“Welcome, everyone, to Microsoft DigiGirlz Day! Please join me in thanking Microsoft for hosting us in this wonderful space, and let’s give a big shout-out to the LA Fund for Public Education for inviting us all to be here.

“The LA Fund has done amazing things for students, providing internship opportunities, nutritional meals, wellness education and funding for arts programs. It has also launched an exciting initiative, Girls Build LA, which challenges middle and high school girls to better their communities.

“Girls Build LA is an opportunity for students just like you to identify a challenge in their communities and engineer a plan to solve it. Notice those words: Build… Engineer… Solve. I use these words deliberately because this is the vocabulary of the architect, the mathematician, the inventor.

“Nationally, women remain greatly underrepresented in the career fields of construction, manufacturing, computer science, business, engineering, and medicine. These fields represent jobs that are interesting and allow you to make a difference. They also pay very well. This matters because right here in Los Angeles, women earn only 84 cents for every dollar a man earns. And 30 percent of all girls under the age of 18 live in poverty.

“All of you get to rewrite this sad story because you attend schools that offer STEM and STEAM curricula. Your schools have hosted science-focused events such as Robotics Coding Workshops and Young Engineers’ Day.

“When we make science and math enjoyable and meaningful, we increase the likelihood that girls will continue to study these subjects in college. That’s why last October, I hosted the County’s first-ever Hackathon at the Lennox Library. South LA Hack Day featured workshops from Microsoft and other tech giants such as IDEO, CGI and NeoGov. Students got to create their own apps and share their ideas with one another. They felt inspired by what they’d learned and what they’d created.

“We’re hoping that you will feel the same way today after learning about careers in technology and participating in this afternoon’s coding session. I look forward to seeing how your ideas and your creativity will contribute to bettering the communities and the world we live in. Thank you very much.”


ET (External Tank) Comes Home

Endeavour Inglewood 055Here we go again. Four years after the space shuttle Endeavour thrilled crowds while making its way through the streets of Los Angeles, another massive spacecraft component is poised to make the same historic journey.

NASA donated its last remaining space shuttle fuel tank to the California Science Center at Exposition Park. Dubbed ET-94, the giant orange tank will be assembled with Endeavour along with twin solid rocket boosters to become the world’s only full stack space shuttle display in launch position – the centerpiece of the Samuel Oschin Air and Space Center opening in 2019.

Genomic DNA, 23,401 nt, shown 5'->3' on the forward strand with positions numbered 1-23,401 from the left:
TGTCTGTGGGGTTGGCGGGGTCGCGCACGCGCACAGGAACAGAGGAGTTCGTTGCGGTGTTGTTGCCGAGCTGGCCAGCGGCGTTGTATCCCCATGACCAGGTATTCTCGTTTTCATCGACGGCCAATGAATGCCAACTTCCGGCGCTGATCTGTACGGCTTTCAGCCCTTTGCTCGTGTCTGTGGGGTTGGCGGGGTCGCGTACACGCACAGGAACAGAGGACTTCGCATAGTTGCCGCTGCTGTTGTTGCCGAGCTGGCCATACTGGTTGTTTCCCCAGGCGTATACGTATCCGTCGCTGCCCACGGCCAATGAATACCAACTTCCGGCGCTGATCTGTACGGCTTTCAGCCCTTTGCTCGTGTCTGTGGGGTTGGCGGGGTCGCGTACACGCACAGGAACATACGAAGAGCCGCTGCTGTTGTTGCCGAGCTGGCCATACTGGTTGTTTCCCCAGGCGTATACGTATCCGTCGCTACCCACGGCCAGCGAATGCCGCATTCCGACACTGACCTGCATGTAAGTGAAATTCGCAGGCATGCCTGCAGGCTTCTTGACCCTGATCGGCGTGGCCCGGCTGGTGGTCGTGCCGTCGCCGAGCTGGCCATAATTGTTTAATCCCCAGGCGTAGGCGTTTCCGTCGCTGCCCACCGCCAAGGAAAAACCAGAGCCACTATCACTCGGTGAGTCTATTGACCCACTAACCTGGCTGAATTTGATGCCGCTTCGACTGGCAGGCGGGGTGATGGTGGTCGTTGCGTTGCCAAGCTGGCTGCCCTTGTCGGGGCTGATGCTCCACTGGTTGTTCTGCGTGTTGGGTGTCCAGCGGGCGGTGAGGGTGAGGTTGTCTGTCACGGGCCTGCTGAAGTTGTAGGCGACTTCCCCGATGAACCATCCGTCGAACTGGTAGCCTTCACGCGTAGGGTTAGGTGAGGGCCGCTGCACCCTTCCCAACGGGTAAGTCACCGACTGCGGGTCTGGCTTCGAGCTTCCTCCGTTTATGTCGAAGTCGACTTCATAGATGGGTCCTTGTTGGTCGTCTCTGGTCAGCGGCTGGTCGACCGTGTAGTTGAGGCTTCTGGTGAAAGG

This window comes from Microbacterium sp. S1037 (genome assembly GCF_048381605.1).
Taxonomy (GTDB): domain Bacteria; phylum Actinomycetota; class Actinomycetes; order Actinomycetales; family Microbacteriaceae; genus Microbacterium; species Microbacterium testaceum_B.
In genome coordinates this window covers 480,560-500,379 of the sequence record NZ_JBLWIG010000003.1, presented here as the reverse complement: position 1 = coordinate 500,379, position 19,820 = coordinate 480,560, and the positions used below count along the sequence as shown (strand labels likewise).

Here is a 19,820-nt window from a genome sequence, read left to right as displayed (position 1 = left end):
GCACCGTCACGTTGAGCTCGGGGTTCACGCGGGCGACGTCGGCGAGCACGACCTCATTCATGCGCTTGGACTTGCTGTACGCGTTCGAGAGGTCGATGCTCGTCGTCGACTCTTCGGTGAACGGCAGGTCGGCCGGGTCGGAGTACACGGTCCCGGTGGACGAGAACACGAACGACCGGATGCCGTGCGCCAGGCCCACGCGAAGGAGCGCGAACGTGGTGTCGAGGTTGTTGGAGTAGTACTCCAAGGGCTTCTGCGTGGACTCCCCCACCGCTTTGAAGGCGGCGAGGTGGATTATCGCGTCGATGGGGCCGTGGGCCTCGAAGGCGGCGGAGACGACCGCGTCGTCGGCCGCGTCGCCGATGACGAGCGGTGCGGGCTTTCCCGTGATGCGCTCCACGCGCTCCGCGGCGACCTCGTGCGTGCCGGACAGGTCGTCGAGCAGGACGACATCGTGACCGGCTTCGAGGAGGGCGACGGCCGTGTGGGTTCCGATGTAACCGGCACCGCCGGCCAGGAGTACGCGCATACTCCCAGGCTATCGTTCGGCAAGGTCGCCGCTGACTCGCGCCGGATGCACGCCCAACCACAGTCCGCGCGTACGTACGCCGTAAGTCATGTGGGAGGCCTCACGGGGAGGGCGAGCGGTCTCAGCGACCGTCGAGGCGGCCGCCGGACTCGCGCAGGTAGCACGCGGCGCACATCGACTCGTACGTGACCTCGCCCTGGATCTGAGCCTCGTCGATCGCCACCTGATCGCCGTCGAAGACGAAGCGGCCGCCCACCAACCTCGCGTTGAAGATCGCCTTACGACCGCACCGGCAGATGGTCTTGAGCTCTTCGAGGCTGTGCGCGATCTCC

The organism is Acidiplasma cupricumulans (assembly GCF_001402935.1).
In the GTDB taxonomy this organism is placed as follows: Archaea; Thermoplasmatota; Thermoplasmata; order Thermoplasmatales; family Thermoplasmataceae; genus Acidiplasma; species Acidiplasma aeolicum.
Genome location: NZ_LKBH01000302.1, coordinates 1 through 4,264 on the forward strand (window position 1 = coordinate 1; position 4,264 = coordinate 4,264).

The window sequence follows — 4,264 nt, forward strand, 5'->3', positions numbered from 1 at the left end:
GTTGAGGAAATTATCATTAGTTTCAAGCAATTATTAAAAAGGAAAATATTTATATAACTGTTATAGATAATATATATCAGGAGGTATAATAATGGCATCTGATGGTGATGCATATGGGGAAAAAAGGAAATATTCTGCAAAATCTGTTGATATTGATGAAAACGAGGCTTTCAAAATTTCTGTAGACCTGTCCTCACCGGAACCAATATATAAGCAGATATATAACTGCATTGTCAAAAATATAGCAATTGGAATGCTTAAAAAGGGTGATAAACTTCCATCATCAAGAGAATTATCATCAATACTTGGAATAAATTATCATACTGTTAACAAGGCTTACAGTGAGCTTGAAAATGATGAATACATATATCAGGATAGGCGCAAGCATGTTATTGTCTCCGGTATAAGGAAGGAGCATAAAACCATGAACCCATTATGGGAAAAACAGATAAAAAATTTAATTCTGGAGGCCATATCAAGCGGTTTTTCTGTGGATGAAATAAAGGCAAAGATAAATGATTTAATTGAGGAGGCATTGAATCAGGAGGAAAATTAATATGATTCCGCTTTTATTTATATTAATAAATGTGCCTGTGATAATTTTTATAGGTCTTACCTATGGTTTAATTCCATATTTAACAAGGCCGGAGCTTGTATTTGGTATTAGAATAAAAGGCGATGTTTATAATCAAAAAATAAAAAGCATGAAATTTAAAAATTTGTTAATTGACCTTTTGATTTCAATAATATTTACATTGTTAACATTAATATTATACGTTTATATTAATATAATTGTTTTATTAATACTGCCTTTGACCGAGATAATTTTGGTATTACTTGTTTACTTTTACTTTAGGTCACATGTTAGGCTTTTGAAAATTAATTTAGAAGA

IMG_2146 (1)

California Science Center President Jeffrey Rudolph, Supervisor Mark Ridley-Thomas, Lynda Oschin, Supervisor Don Knabe, and Cordoba Corp. CEO George Pla

“I fondly recall when Endeavour rolled through the Second District communities of Los Angeles and Inglewood, and excitement is building again,” Supervisor Mark Ridley-Thomas. “We continue to make sure that math and science education is inspiring and accessible to everyone.”

“Nearly 1.5 million people came out to cheer Endeavour years ago,” Inglewood Mayor James T. Butts said. “It brought joy to everyone, young and old, and celebrated our sense of wonderment and community pride.”

STS-127_Launch_Pad_39A 3 (1)From the New Orleans facility where it was built, ET-94 would travel by barge through the Panama Canal to Marina del Rey. It would then be loaded onto a specially designed transportation device and trucked to the museum around May 21.

ET-94 is larger and longer than Endeavour but does not have wings, making it easier to maneuver on city streets. No trees will have to be uprooted along its 16.5-mile route.

Lynda Oschin, chairperson and secretary of the Mr. and Mrs. Oschin Family Foundation, said she “looks forward to joining the enthusiastic crowds” as it makes its way to the museum. California Science Center President Jeffrey Rudolph said it completes the full stack space shuttle display, making the exhibit “an even more compelling educational experience.”

ET-94 was designed to propel a shuttle into orbit before being jettisoned and burning up in the atmosphere. It was built for flight but never used.

ET-94 Move Route with Directions